They Need More Than Comic Relief : Dodgers: McDowell is best known as a practical joker, but he has also been a consistent 20-save man and his new club is in serious pennant race.


Now that the Dodgers claim to have finally fixed their problem bullpen, a question needs to be asked of their newest relief pitcher.

What on earth was Roger McDowell doing wearing a sombrero while standing in the middle of a mariachi band in center field before a game at Dodger Stadium last week?

"I was singing 'Feliz Navidad,' " McDowell said Thursday from his Mississippi home. "Why?"

The most complicated things come simply for McDowell, who showed his versatility by pitching an inning for the Philadelphia Phillies a couple of hours after providing the pregame entertainment.

He had little idea he was actually auditioning for the Dodgers, who acquired him Wednesday in a trade that sent Mike Hartley and minor league outfielder Braulio Castillo to the Phillies.

"It didn't take a rocket scientist to figure out I might be traded, because the Phillies needed to get rid of my contract" said McDowell, who will make $2 million this season and $2.2 million next year. "But then, I'm not a rocket scientist."

The reason he joined the band, becoming the focus of many cameras and laughs, is one of the reasons he has become one of baseball's premier practical jokers. He did it on a dare.

"And you do not dare Roger McDowell to do anything," Dodger pitcher Bob Ojeda said. "And I mean, anything."

Beginning today in Houston, as the Dodgers start a span of 20 games in 20 days, the Dodgers will offer McDowell baseball's ultimate challenge:

They will dare him to help them survive a pennant race.

"Roger has been out there with the game on the line many, many times," said Fred Claire, Dodger vice president, who has seen McDowell pitch in two championship series and a World Series while with the New York Mets.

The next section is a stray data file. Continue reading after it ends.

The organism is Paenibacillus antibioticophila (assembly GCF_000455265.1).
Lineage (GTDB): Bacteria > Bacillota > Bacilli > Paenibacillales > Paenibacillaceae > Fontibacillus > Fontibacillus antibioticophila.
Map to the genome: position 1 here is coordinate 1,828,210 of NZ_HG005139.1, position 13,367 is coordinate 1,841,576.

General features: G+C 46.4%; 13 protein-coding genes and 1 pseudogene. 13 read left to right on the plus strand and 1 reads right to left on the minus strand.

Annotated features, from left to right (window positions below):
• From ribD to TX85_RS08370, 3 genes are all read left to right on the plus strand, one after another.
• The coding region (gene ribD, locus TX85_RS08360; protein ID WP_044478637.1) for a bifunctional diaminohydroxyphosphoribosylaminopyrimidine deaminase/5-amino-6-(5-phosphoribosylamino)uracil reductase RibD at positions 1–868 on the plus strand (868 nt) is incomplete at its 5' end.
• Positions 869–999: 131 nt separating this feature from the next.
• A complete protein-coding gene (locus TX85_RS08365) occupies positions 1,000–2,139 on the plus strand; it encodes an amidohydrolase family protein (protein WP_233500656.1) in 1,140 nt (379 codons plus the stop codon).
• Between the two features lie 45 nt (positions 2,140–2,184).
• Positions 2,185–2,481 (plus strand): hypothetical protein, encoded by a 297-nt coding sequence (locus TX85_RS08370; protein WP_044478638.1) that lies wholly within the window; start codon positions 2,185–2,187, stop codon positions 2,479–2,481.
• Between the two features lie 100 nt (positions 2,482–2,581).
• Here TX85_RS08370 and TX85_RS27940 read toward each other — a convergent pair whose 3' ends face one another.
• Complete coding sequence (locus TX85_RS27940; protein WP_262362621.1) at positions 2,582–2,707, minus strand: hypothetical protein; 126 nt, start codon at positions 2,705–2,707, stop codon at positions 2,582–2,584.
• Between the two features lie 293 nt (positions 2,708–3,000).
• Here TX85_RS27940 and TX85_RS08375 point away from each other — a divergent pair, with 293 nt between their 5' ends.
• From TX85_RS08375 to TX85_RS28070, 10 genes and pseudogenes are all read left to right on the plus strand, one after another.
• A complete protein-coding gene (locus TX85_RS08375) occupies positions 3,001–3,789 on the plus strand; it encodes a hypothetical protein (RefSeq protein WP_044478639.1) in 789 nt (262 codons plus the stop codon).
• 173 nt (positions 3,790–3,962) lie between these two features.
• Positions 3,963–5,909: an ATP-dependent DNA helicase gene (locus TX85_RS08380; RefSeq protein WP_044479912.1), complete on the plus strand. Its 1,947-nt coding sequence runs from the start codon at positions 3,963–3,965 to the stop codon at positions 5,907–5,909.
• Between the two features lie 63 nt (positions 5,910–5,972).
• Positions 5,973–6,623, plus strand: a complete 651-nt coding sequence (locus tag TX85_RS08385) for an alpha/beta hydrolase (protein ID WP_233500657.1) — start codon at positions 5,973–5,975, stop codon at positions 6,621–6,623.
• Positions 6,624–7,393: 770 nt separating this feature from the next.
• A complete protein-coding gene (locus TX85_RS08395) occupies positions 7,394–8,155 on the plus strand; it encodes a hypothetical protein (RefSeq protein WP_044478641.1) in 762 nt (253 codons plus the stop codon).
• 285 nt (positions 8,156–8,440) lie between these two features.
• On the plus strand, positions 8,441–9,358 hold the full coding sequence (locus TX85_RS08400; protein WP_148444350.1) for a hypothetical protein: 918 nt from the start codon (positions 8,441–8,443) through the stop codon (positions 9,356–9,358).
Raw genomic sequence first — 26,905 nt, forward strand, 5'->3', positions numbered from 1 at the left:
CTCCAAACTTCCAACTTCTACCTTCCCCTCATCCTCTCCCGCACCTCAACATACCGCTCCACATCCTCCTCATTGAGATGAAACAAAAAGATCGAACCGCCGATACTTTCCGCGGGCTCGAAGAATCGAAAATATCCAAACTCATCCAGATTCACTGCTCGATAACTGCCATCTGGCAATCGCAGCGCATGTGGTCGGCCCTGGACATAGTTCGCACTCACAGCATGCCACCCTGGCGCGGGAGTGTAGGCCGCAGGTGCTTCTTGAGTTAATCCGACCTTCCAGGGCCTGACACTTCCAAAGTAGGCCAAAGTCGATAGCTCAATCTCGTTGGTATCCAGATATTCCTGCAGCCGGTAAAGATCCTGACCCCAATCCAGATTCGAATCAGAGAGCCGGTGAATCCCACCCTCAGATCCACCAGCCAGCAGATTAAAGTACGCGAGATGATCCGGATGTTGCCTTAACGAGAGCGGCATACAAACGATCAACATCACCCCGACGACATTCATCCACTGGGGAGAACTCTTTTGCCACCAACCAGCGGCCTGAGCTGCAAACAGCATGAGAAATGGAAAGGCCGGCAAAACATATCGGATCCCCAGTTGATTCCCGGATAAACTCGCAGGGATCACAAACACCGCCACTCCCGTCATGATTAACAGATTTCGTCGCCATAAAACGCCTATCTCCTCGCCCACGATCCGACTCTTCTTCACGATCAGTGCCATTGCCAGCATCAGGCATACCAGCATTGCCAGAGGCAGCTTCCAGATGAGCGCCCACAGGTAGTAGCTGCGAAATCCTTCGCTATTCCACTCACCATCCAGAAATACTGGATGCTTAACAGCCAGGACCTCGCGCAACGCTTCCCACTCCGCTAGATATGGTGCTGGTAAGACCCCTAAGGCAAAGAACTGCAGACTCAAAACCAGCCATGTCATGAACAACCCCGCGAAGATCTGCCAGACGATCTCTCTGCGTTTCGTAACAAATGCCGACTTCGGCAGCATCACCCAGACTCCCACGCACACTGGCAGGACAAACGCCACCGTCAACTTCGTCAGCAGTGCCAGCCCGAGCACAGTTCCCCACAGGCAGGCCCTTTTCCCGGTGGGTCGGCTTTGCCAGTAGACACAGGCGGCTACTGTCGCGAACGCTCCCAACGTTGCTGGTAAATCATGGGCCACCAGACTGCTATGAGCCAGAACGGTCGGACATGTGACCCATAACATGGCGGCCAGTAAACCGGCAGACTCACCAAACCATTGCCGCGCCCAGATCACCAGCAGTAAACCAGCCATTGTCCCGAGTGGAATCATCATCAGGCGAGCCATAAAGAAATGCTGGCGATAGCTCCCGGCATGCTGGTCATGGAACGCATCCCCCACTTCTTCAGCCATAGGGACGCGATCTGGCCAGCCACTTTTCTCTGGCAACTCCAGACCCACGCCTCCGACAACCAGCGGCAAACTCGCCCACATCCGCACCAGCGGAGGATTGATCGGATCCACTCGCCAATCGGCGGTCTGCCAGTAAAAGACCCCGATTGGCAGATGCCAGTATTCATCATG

"He has showed he can pitch in a lot of big games," Claire said. "In him, I saw a way we could improve the club."

Claire smiled and added: "The only thing is, he can't play with the mariachi band. I heard they are taking two years off."

Don't be surprised if McDowell, 30, finds other ways to liven up the house. His baseball gear, which is being shipped to Los Angeles, includes:

--Firecrackers, for slipping under bathroom stalls and throwing at first base coaches.

--A custom horn, which can be filled with talcum powder that will cover the face of anyone blowing it. Just ask the Chicago Cubs' Chuck McElroy.

--A custom uniform with pants that fit around the torso, and a shirt that fits around the legs. This outfit is worn by McDowell's most famous creation, "The Upside Down Man."

--Odd hats, wigs and masks.

"I guess people think I'm a left-hander trapped in a right-handers' body," McDowell said. Ojeda, who is a friend and former teammate of McDowell when both played for the Mets, still hasn't figured him out.

"He has a mind that works in a different way," Ojeda said. "He would never do anything to embarrass the ballclub or himself, but he knows how to lighten things up."